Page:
The fear of losing them made me return: my land, my mother. we are a land that feels, land that cries, land that thinks, that suffers and regenerates.
More than 50 years ago, my family had to move from the small town on the slopes of the Cotopaxi volcano to Quito, the capital of Ecuador. My great-grandmother, my grandmother, my aunts, and my mother arrived in the city, separated from Cusubamba. Their knowledge of planting, healthy eating, animal care, and community life survive as distant memories amid chaotic capital life. Since the quarantine began, we started a return trip to our roots.
“A ti Vuelvo” explores the female sense for the protection of the earth, this project documents nature in a perspective of the family, the transcendence of the knowledge that the generations behind have communicated to us, and that we will take to future generations. In a world where we are bombarded with a predatory consumption and overrated individualism, the pandemic shows us how simple life can be when we return to our essence.
The severity of the health crisis facing the world has led us to consider alternatives for post-COVID-19 scenarios focused on a sustainable development strategy that prioritizes the use of natural resources and the harmonious coexistence between human beings and nature. These innovations approaches and leaves us some inspired clues where to continue exploring our future actions with the application of alternatives that do not compromise sustainability for new generations.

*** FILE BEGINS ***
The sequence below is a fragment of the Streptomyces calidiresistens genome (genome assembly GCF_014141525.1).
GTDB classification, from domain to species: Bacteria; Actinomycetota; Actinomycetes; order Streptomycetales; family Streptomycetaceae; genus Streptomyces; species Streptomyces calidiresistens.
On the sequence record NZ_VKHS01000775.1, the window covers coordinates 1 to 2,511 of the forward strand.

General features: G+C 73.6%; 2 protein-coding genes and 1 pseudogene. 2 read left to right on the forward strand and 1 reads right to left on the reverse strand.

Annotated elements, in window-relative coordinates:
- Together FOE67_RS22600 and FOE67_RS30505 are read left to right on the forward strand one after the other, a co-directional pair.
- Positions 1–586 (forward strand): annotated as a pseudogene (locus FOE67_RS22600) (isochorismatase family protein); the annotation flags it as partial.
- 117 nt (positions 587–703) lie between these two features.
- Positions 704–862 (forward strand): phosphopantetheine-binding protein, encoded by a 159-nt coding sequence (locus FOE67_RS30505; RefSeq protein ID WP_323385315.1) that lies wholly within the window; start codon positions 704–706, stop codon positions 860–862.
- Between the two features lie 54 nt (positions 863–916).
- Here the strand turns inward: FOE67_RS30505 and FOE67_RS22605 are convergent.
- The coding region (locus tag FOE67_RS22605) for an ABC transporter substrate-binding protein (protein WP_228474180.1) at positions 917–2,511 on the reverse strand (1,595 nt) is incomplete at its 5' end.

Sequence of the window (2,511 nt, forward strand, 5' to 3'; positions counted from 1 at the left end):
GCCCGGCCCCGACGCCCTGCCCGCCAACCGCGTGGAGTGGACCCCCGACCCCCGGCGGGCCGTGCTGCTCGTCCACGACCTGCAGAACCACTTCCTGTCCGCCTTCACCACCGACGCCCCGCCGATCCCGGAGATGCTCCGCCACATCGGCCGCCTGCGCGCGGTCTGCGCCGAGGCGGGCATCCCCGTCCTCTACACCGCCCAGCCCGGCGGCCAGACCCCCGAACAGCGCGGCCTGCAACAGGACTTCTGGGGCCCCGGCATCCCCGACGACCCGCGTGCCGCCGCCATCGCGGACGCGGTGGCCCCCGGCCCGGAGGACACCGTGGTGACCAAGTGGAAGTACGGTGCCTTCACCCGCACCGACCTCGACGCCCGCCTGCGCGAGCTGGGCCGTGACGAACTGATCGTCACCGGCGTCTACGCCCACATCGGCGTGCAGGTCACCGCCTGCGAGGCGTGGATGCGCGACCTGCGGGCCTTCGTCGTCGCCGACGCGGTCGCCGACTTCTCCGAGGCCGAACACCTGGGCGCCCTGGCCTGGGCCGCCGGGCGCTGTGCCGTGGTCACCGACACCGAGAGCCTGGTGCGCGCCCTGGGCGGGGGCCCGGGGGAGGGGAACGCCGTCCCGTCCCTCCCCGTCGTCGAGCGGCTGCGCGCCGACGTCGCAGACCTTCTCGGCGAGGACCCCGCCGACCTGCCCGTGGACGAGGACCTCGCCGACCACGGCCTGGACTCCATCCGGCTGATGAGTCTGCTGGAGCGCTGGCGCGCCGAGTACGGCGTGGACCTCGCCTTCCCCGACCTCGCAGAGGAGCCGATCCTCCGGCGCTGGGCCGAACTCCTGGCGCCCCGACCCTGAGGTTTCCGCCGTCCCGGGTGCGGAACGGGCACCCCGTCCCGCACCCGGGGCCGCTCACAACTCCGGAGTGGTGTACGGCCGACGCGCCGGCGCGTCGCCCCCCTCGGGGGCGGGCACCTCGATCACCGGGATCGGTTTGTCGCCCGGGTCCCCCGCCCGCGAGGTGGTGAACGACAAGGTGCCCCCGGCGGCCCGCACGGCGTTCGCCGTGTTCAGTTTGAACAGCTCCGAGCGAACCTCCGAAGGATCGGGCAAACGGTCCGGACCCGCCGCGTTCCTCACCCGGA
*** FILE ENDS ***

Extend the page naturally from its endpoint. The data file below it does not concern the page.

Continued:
This project is part of an Ayün Fotografas collective’s work “La naturaleza que nos habita,” or “the nature that inhabits us,” explores the problems leading up to the pandemic, such as environmental deterioration,destruction, and exploitation as well as overpopulation, pollution, and detachment from nature. While most of our stories hail from Latin America—one of the world’s most biodiverse regions—our stories extend beyond this region, ensuring a global perspective. Our work will also highlight the important work of activists and organizations throughout these regions fighting to reverse these negative impacts.
About Johanna Alarcón
Johanna Alarcón (1992) is a freelance photojournalist and educator in Ecuador. Her work focuses on social, cultural, human rights and gender-related issues. She is a Member of Fluxus Foto Collective. Her work has been published in: New York Times Lens Culture, Bloomberg, Courrier Magazine, Huck Magazine, AJ+ Español, Folha Sao Paulo International, El Pais, Bex Magazine.
Johanna was selected World Press Photo 6×6 Global Talent South America and attended the 2019 New York Times portfolio review Johanna’s recognitions include the Everyday Projects Mentorship Award, Afroamericanos award (Ecuador), and the Juan Antonio Serrano photojournalism award. She received an Honorable Mention in the photobook competition RM. Currently, she works on assignments, teaching and her personal projects. [Official Website]